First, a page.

If you prefer warm oatmeal, the oats may also be warmed before serving. Pour the refrigerated oats (as much as desired) into a saucepan, over medium heat. Add a small amount of liquid (water or more milk) to keep the oats from sticking to the pan or drying out. Cook and stir the oats until warm.
Almost 13 years ago, Dustin and I were married in my hometown, Safety Harbor (Florida). We were young (I was only 20 and he was 23), completely broke, still in college, and lacking just about every domestic skill an adult should possess. But we had one thing going for us: love.
I was eager to assume the cook role in our new family, despite my lack of basic cooking knowledge. And I’m talking about basic knowledge. This certainly didn’t stop me.
I remember my excitement over visiting the grocery store for the first time as a married lady. I created a grocery list using the recipes from the one cookbook in my possession. I’m pretty sure that was some sort of Betty Crocker cookbook. That was 2005, so using the internet for recipe ideas, or scrolling Pinterest, wasn’t really a thing yet.
The first week of cooking for the two of us didn’t exactly go well. I don’t think the recipes were at fault; rather, I didn’t exactly consider the time or skill level that the chosen recipes required. I didn’t exactly choose beginner recipes. Oh no, the overachiever in me went for the multi-step, speciality-ingredients, magazine-worthy meals.
Most of the recipes were failures, including Dustin’s favorite dish, lasagna. To add to the kitchen offenses committed that week, I didn’t realize how much food the recipes would yield. Most of the edible leftovers ended up rotting in the fridge. Dustin was nice about the failures, asking for lots of water at the dinner table and assuring me that our domestic skills would improve over time.
That, my Friend, was when I realized that I had a lot to learn about food and meal planning. Although, at the time, I didn’t know about the term, meal planning. It would take me several years to fully “stretch my wings” in the kitchen and learn to cook and be resourceful with ingredients. You can read our real food story, here.
Years later (almost 13 years in August), I still have my reservations about cooking lasagna. And don’t get me wrong, I make really good lasagna these days. But, for some reason, I still have this mental image of failing at making Dustin’s favorite dish that first week of our marriage. In fact, because of this, I don’t make lasagna very often. Plus there is the complexity factor to making traditional lasagna. Who needs more complexity in life?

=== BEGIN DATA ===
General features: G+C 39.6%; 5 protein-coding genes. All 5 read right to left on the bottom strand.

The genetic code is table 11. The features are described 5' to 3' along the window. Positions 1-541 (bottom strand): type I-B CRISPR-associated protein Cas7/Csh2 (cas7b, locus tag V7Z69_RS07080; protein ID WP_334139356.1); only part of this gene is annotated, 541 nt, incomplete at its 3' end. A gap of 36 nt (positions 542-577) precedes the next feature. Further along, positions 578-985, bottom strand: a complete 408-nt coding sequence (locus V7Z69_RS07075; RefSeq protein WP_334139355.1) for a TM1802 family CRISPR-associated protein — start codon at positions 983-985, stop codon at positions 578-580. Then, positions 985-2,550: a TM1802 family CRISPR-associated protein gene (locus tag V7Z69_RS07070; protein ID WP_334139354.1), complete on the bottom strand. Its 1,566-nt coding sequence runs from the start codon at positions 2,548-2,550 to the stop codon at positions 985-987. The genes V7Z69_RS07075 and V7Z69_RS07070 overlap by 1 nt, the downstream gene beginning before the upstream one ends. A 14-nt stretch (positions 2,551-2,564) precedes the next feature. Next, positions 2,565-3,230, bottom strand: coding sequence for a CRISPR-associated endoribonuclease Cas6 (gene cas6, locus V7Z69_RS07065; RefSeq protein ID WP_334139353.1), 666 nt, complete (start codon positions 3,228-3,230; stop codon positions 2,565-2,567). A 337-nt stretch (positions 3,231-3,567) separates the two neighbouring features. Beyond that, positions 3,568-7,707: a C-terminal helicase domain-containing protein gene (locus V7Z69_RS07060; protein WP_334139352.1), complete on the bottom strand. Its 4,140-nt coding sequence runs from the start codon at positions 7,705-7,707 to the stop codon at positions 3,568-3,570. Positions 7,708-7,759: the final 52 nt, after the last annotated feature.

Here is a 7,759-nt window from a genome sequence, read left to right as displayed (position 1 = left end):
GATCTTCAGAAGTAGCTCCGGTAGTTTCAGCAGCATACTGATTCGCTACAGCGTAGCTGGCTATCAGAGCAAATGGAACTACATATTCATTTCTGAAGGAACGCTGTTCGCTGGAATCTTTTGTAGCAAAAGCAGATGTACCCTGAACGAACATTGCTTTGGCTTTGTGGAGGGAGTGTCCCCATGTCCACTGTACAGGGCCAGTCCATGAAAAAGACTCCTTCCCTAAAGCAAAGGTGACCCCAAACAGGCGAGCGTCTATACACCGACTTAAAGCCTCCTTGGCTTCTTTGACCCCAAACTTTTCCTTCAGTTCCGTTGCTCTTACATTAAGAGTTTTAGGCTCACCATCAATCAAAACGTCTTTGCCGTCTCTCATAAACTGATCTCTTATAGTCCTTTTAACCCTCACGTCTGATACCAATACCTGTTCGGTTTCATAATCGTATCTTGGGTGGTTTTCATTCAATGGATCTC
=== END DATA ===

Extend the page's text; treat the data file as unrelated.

Traditional lasagna requires a lot of time and effort. If you’ve made lasagna before–from-scratch lasagna (well, except the noodles because, hello, let’s at least keep that part simple)–you know just how much work is involved. Not only are there multiple steps involved, there’s usually a lot of dishes involved. That kind of lasagna, in my mind, is a special treat; not weeknight dinner material.
Today’s recipe is a total lasagna game-changer, and it’s Dustin-approved and multi-family approved. Helen worked to perfect the recipe, my family has been loving this recipe, and another Live Simply team member (Chardea) has been making the lasagna for her own family.
The beauty of this lasagna recipe is that everything, and I mean everything, is cooked in one single skillet. Just one! The lasagna takes less than hour to make (if you’re fast, then you can probably make this in about 45 minutes), from start to finish. Now that’s a lasagna I’ll make even on a weeknight. In fact, that’s exactly what I’ve been doing.